Low-maintenance lawn care makes a lot of sense, as most flower gardeners would rather be tending their perennials.
Lawns may be falling out of favor in some quarters, but there isn’t another ground cover that’s as kid, pet and sports-friendly as turf grass. And nothing sets off a lush flower garden as neatly as a green, well-cared-for lawn.
Low-maintenance lawn care strategies
With proper care, you can have a healthy lawn without spending a fortune on fertilizers and chemicals.
Maintain only as much lawn as you need – replace some lawn area with a patio, path or deck. Remove grass on hard-to-mow slopes and plant ground cover perennials and shrubs there instead.
On larger properties, reduce mowing with meadow plants or special low-maintenance turf grass mixes that require periodic mowing once a month or several times a season.
How to maintain edges
For flower gardeners, one of the key things is keeping turf grass out of planting beds. To do this, edge beds with a small trench six inches deep and wide. Clean up edging with straight spade or garden edger once or twice during growing season as needed.
To minimize edging work each year, consider permanent edging, such as a row of stone or brick pavers at least six inches wide set into ground so a mower can run over the edge. This is more costly than plastic edging, but it’s way more attractive.
See garden edging tips for more options.
Low-maintenance lawn care tips
Mowing: Set your mower high so that it cuts just one third of the leaf blade at a time. Cutting too short weakens lawn grasses, making them susceptible to weed and pest infestation and drought stress. If you have a large lawn, cut mowing time by buying the widest mower you can afford. Keep your mower blades sharp and don’t mow when grass is wet.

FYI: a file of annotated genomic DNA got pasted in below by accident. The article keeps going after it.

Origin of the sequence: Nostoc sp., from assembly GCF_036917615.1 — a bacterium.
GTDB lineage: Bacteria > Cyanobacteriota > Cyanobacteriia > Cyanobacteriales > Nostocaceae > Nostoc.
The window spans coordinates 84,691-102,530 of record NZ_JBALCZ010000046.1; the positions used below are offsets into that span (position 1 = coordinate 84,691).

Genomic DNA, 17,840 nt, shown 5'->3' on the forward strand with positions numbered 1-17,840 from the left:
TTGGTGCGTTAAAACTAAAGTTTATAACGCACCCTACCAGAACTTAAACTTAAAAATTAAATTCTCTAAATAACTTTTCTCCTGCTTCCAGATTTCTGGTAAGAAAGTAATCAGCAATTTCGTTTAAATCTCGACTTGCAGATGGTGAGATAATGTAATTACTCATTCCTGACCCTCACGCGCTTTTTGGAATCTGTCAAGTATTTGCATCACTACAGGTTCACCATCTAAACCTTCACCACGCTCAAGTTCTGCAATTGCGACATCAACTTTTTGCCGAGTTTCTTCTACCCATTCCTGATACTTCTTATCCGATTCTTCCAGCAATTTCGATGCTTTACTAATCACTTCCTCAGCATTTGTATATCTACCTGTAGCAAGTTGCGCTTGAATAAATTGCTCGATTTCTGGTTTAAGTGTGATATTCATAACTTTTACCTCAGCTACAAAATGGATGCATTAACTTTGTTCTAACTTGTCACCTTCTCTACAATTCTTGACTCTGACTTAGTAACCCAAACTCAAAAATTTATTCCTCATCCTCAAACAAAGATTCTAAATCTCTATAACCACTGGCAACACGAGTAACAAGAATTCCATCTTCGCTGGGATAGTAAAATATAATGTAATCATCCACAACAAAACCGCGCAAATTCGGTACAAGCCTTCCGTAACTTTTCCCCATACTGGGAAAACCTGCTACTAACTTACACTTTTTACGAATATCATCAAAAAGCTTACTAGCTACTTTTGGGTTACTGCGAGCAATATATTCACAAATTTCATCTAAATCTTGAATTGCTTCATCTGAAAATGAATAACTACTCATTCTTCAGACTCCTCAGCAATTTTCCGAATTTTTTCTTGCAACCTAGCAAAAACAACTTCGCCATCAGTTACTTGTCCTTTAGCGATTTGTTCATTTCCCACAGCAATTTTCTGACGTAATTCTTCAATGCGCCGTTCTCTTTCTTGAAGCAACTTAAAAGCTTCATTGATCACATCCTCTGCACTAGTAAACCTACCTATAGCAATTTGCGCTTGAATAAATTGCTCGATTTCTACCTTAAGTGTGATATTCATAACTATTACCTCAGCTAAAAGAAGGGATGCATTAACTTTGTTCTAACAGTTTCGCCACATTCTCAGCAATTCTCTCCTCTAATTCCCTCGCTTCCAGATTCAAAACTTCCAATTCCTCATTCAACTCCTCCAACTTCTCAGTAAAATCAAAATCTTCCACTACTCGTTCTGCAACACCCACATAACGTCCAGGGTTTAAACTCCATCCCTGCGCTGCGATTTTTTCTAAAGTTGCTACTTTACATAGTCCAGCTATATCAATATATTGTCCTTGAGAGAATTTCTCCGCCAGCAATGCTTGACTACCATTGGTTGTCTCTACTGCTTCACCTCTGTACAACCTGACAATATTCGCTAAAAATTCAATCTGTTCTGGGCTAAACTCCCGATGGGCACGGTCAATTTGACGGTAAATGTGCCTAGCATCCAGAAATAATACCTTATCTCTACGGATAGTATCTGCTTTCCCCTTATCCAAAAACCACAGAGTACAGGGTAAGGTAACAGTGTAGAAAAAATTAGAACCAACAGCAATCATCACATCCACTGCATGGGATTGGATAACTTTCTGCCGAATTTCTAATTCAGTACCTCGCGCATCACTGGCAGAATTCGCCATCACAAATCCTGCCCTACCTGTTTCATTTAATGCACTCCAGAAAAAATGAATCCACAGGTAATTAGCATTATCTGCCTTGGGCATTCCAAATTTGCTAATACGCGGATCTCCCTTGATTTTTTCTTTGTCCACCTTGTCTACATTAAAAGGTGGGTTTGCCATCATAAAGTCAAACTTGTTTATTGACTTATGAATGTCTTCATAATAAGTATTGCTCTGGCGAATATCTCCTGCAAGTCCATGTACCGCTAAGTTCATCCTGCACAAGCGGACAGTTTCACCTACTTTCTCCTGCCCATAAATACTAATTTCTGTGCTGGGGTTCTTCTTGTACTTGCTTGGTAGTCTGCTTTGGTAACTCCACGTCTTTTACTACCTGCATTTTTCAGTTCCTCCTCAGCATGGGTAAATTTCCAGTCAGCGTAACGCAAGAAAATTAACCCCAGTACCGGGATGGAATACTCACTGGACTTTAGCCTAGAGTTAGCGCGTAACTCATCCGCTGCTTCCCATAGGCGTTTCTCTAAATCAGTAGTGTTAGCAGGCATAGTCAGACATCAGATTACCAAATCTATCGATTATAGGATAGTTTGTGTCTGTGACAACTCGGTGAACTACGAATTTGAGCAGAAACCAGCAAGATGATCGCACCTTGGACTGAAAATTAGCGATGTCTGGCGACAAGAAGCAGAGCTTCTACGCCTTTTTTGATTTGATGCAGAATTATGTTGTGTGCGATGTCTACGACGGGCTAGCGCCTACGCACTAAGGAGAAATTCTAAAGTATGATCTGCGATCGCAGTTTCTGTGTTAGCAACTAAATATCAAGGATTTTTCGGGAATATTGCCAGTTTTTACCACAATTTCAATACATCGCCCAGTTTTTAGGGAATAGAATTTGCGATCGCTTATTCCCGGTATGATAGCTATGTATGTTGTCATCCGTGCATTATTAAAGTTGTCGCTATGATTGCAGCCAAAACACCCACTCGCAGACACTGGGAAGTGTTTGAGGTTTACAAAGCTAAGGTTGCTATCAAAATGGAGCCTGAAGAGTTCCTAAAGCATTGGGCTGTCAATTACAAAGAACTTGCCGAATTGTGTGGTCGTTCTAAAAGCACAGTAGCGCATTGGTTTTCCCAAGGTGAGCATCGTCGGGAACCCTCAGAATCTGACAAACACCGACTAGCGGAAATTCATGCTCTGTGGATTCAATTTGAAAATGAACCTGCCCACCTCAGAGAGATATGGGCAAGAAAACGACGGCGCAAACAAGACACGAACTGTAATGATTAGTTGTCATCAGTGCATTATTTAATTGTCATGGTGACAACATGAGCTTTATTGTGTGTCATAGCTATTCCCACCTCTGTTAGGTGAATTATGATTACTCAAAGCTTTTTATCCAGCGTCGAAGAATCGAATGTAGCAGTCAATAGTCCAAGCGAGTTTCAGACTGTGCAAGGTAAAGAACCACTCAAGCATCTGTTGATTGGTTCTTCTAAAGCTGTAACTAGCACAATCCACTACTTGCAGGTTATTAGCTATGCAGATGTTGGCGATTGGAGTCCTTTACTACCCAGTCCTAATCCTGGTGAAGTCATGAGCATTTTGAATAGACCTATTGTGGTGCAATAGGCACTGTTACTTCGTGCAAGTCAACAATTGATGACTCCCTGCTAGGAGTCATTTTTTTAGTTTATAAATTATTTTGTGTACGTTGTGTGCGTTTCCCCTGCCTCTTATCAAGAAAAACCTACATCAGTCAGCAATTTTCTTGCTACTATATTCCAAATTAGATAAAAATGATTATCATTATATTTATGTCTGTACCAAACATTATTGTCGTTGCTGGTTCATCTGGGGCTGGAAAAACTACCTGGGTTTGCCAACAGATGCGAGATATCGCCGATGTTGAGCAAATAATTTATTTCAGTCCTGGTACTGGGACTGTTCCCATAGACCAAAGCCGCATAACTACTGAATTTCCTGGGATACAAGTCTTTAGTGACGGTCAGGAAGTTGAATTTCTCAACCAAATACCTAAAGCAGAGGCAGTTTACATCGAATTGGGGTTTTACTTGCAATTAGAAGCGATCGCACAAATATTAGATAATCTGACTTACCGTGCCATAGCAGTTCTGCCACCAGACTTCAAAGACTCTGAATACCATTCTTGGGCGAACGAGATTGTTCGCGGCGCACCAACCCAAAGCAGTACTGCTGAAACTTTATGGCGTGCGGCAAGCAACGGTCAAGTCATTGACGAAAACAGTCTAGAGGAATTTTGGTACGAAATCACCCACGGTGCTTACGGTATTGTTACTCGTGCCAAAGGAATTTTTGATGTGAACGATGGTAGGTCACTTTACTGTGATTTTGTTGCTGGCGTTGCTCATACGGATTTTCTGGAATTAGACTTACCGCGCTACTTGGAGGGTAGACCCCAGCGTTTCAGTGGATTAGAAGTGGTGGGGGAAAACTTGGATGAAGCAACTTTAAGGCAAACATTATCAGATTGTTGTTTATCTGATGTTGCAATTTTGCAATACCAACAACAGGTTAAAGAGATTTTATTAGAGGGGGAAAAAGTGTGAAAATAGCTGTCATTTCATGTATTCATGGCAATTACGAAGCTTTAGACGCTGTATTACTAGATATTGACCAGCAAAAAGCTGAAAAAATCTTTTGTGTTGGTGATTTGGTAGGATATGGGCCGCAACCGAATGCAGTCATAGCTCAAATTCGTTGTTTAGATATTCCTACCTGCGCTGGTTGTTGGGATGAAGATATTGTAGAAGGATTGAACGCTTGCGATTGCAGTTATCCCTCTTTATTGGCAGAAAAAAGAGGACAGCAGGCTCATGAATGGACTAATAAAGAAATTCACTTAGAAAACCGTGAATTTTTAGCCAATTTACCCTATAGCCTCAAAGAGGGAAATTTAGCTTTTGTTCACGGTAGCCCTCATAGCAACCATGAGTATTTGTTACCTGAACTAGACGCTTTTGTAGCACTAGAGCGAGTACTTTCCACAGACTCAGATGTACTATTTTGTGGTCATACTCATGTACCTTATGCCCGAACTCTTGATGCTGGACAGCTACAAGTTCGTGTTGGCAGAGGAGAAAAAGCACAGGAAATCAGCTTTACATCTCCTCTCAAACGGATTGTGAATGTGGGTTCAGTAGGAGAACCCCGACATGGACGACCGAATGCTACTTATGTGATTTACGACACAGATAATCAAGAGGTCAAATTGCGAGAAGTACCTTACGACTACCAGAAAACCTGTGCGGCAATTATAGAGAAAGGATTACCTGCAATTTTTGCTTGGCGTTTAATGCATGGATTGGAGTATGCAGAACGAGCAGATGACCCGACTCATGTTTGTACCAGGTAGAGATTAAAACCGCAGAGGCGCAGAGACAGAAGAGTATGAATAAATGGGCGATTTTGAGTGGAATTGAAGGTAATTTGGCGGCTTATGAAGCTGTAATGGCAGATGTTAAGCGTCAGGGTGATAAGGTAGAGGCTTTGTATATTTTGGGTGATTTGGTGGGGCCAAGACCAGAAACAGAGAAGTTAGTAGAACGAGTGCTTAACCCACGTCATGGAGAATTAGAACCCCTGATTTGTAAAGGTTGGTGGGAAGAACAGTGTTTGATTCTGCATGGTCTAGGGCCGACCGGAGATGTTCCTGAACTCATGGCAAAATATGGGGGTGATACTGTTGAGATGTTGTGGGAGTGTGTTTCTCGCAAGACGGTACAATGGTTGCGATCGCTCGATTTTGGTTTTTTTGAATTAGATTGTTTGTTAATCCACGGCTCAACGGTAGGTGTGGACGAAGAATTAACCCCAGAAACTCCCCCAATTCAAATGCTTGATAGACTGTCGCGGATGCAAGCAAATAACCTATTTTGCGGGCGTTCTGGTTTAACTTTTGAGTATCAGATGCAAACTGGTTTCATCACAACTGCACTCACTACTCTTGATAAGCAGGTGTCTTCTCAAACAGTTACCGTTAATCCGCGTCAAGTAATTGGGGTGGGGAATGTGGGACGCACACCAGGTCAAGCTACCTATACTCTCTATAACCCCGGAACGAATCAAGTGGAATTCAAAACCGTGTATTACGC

Grass clippings: Keep them on the lawn if possible. They return moisture and nutrients to turf grass, so don’t rake them up unless you really need to. Clippings can generate up to 25 percent of your lawn’s fertilizer needs as they decompose. Get a mulching mower that cuts grass clippings fine for quick decomposition.
Watering: Giving your lawn water during dry spells helps to avoid drought stress that makes turf vulnerable to dandelions and other weeds, pests and diseases. Water once a week, but thoroughly, allowing one inch of water to accumulate. You can measure this put putting a rain gauge or tuna can on the lawn before you turn on the sprinkler.
Fertilizer: For low-maintenance lawn care, avoid over-fertilizing. Recent research into low maintenance lawn care recommends only one or two applications a year of a slow-release, high nitrogen lawn fertilizer.
The key lawn fertilizer application: The right timing is in late fall when grass has stopped growing, but is still green — around Halloween or just after in warmer parts of the country, and several weeks earlier in colder regions. At that time grass is still photosynthesizing but not making active growth.
The late fertilizing encourages the sugars produced to be stored in the roots and the crown, increasing winter hardiness and promoting quick greening in spring. An optional fertilizing in late August or early September, when the temperatures start to cool, gives turf a boost after the heat and dryness of mid-summer.
Fall raking: Rake leaves off your lawn each week through the fall instead of leaving the job until all the leaves have fallen. In fall lawn grass still needs sunlight as it is creating sugars to store in the root system for good growth next spring. Leaving the leaves on top of the lawn for weeks at a time will smother the grass and weaken it.
Dethatching: Thatch is not caused by leaving clippings on the grass after you mow. It’s actually brown plant material that can build up between the green blades and the roots. Some thatch is protective, but too much can keep moisture, air and nutrients from penetrating the soil at the roots. The best time to dethatch is every couple of years in the late summer or fall. You can use a rake or a lawn dethatcher.